The return of Creed: Less class action, more class act

Categories: Chicago Sun-Times

No band like this — after millions of albums sold, several chart-topping singles and enough racks of leather pants to redress a dairy farm — should ever be considered an underdog.

But not every band is Creed. Upon its return Sunday night to the Chicago area after a six-year absence, the mega-successful Florida quartet received a champion’s welcome from a capacity crowd and a standing reception that lasted about an hour and 40 minutes.

Yet the band wisely downplayed playing the victor’s role. Since debuting in 1997, Creed’s commercial success long corresponded with critical disrespect, which hardened the band’s resolve to be taken seriously despite the self-destruction of lead singer Scott Stapp, whose combined mullet, hot pants, righteous posturing and supposed alcohol binges did not make that an easy mission.

They were the ingredients that led to a class-action lawsuit by an audience at the Allstate Arena in 2002, which sought $2 million in damages after Stapp, in an apparent drunken fit, abandoned the show midway through, further seeding the anti-Creed backlash.

At the First Midwest Bank Amphitheatre Sunday, Stapp took his lumps: “I feel like the prodigal son in Chi-town. Thanks for letting me come back home.”

Stapp has updated his look (the trademark mullet is gone) but not the band’s stage show — dutifully punched up with fireworks, fog, bursts of fire and showers of sparklers — nor the music itself, which stuck to the grid of heavily compressed guitars, a hard funk undertone and song arrangements that usually followed the same formula of slowly fingerpicked notes, courtesy of guitarist Mark Tremonti, followed by a full band crescendo. Stapp even rapped a few verses on “Overcome,” a new song from the band’s fourth album, due in late October.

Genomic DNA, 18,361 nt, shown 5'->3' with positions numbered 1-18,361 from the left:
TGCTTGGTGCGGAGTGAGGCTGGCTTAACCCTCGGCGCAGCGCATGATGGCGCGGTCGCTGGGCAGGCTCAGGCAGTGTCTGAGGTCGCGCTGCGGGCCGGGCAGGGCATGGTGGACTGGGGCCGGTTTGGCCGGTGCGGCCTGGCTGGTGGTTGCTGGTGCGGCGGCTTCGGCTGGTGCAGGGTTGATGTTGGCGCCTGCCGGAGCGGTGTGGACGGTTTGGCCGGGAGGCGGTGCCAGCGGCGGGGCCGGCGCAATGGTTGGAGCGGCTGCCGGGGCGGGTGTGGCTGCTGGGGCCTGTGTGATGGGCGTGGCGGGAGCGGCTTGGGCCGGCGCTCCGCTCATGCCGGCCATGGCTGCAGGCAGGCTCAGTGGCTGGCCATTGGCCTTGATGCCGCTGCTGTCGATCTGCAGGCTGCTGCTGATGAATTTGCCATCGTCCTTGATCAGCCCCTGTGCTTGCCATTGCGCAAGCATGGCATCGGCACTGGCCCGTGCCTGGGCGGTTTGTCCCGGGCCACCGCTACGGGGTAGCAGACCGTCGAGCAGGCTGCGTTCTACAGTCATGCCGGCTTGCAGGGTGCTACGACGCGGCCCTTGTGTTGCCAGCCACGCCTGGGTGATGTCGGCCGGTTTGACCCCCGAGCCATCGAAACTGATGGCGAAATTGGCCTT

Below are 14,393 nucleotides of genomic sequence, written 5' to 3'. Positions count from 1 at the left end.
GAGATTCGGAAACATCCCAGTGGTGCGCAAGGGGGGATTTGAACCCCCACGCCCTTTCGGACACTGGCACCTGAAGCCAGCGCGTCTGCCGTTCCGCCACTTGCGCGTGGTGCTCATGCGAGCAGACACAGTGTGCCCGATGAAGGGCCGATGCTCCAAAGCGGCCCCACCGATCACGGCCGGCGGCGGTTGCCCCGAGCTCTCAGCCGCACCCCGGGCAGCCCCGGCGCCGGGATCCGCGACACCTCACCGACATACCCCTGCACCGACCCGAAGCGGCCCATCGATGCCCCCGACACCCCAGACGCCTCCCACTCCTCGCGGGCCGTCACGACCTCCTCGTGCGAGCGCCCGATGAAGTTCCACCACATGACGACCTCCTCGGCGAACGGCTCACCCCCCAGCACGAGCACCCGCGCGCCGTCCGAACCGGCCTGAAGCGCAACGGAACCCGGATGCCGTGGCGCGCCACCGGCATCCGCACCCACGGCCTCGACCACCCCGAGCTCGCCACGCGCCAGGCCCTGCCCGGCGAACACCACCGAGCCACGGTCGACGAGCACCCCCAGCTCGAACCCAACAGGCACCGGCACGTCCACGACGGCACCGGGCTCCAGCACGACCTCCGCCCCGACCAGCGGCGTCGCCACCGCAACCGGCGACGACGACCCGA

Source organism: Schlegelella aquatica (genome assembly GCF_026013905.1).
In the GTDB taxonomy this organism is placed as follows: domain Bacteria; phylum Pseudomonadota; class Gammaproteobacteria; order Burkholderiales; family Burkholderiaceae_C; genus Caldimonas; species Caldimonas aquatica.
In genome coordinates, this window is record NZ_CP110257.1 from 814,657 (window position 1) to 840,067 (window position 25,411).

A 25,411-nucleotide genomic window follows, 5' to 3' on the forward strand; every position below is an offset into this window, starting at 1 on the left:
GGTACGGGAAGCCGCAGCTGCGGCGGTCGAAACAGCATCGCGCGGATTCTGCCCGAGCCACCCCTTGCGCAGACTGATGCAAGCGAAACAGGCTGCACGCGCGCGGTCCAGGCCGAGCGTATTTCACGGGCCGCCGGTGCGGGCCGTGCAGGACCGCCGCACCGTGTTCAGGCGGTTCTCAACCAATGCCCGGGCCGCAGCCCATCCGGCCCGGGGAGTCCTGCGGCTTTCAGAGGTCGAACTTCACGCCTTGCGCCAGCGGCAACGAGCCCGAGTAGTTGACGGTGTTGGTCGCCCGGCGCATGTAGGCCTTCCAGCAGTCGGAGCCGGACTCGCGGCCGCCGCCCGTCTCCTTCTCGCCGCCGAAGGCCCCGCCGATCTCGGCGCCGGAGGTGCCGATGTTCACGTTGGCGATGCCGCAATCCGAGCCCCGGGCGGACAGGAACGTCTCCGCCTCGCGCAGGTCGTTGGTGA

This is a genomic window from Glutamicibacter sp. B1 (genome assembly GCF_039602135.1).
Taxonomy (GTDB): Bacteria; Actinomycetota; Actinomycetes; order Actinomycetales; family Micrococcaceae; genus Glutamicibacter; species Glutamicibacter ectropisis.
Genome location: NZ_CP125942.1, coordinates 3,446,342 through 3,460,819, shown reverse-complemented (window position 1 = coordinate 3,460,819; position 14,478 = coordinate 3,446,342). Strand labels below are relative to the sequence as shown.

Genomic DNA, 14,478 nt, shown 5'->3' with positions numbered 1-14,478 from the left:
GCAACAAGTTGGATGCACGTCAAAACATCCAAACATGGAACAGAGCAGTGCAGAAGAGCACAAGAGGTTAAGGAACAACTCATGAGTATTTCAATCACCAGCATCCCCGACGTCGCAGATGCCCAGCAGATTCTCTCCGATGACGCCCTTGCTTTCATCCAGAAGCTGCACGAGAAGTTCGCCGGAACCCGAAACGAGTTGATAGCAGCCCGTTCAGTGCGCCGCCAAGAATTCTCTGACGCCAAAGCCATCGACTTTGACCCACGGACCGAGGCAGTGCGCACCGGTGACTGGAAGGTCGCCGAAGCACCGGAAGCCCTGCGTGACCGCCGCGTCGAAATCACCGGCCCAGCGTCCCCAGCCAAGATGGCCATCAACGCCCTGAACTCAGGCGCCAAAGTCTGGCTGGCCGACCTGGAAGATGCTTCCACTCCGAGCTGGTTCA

But if time hasn’t change Creed, then Creed may be changed for the better by time. By coming up in the rap-rock era, where stripper poles were as plentiful onstage as musical instruments, Creed was unfairly ridiculed for taking itself too seriously with songs that asked big questions and asked for resolve in the face of individual suffering.

Today, with the band and its audience older, those songs feel more natural, and even necessary. Stapp performed the best of these songs — “My Sacrifice,” “What’s This Life For,” “One Last Breath” — with conviction, his long-reaching bellow being his band’s most volatile instrument. The bombastic pop choruses and crunching power chords created the perfect arena-rock intersection of personal confession and group catharsis.

But Creed is still Creed, so the songs were performed without a thread of ambivalence, with a chest-thumping lead singer unashamed to drop to his knees or strike action poses in black leather pants. In this band’s muscle-bound theology, divinity is something to be grabbed by the horns on the wrestling mat and pinned down until the big man upstairs cries mercy.

Mark Guarino is a Chicago-based journalist. Visit

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